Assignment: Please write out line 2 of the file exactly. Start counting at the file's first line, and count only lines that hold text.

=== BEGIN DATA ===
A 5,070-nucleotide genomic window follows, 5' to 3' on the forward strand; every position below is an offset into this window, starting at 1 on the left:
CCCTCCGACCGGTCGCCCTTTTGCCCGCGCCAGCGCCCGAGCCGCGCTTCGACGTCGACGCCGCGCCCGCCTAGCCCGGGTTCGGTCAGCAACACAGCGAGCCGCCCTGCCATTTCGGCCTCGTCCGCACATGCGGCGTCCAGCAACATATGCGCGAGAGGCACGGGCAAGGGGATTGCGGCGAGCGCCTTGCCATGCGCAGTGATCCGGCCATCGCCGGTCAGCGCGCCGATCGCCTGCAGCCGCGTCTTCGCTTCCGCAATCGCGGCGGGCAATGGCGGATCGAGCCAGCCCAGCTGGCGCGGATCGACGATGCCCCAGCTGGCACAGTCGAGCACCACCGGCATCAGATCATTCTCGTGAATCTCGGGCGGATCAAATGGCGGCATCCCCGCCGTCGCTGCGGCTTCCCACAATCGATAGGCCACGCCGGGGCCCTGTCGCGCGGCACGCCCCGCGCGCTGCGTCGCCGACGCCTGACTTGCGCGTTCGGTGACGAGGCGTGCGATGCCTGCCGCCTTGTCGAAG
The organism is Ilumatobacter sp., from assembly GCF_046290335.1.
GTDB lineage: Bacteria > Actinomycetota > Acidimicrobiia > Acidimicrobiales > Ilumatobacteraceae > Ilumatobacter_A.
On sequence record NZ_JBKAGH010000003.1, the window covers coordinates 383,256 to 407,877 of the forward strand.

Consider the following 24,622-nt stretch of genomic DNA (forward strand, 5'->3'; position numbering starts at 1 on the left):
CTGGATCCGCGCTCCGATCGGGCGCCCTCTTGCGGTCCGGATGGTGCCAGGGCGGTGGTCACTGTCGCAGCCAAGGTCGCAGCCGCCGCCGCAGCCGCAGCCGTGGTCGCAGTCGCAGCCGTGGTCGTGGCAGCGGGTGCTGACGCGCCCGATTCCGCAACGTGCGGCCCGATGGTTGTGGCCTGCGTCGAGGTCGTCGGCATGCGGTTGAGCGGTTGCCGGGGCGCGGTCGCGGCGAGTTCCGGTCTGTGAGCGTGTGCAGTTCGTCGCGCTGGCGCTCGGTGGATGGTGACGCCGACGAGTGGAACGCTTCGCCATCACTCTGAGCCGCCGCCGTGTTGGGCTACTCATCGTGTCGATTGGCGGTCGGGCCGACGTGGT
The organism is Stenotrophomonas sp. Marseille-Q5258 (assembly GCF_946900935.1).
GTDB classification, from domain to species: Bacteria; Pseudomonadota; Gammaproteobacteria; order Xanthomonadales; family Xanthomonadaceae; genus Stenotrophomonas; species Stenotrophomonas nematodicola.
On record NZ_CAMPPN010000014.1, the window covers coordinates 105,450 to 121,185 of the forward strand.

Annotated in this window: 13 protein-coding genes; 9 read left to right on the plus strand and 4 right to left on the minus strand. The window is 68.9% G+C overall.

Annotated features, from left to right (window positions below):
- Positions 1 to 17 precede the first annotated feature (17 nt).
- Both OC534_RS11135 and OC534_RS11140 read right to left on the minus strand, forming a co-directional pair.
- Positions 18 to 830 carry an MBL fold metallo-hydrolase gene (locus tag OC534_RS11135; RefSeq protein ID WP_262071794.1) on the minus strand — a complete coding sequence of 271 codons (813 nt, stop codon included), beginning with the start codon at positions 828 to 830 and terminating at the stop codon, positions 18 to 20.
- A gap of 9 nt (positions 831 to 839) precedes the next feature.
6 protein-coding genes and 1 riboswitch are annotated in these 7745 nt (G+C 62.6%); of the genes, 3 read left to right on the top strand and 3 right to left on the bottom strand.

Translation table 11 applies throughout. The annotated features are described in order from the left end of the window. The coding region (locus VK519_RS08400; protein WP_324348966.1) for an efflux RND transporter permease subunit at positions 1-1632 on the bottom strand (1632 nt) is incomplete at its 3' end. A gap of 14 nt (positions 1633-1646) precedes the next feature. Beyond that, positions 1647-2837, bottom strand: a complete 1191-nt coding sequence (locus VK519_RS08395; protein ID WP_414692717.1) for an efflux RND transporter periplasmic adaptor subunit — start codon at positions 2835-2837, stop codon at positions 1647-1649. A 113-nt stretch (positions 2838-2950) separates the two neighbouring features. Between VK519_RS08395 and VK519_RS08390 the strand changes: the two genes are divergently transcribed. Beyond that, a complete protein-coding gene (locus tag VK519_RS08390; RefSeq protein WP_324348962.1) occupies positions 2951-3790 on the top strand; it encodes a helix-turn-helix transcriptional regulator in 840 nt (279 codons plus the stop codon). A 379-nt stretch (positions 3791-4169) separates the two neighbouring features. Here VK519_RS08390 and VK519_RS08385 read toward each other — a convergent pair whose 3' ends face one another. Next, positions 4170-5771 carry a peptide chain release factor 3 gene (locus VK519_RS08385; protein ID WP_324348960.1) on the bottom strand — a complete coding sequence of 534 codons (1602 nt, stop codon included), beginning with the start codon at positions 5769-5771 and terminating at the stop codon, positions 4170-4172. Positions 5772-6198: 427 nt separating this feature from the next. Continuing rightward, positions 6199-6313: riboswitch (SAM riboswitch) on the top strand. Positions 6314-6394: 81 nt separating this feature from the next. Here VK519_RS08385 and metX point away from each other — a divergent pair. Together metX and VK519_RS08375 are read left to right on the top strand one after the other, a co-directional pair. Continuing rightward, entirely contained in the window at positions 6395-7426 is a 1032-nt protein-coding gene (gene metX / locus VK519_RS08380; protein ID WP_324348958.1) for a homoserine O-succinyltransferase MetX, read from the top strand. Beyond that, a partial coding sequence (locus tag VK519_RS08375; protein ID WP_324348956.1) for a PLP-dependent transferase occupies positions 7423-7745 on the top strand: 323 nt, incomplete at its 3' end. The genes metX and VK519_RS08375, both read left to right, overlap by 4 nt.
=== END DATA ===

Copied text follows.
CCCTCCGACCGGTCGCCCTTTTGCCCGCGCCAGCGCCCGAGCCGCGCTTCGACGTCGACGCCGCGCCCGCCTAGCCCGGGTTCGGTCAGCAACACAGCGAGCCGCCCTGCCATTTCGGCCTCGTCCGCACATGCGGCGTCCAGCAACATATGCGCGAGAGGCACGGGCAAGGGGATTGCGGCGAGCGCCTTGCCATGCGCAGTGATCCGGCCATCGCCGGTCAGCGCGCCGATCGCCTGCAGCCGCGTCTTCGCTTCCGCAATCGCGGCGGGCAATGGCGGATCGAGCCAGCCCAGCTGGCGCGGATCGACGATGCCCCAGCTGGCACAGTCGAGCACCACCGGCATCAGATCATTCTCGTGAATCTCGGGCGGATCAAATGGCGGCATCCCCGCCGTCGCTGCGGCTTCCCACAATCGATAGGCCACGCCGGGGCCCTGTCGCGCGGCACGCCCCGCGCGCTGCGTCGCCGACGCCTGACTTGCGCGTTCGGTGACGAGGCGTGCGATGCCTGCCGCCTTGTCGAAG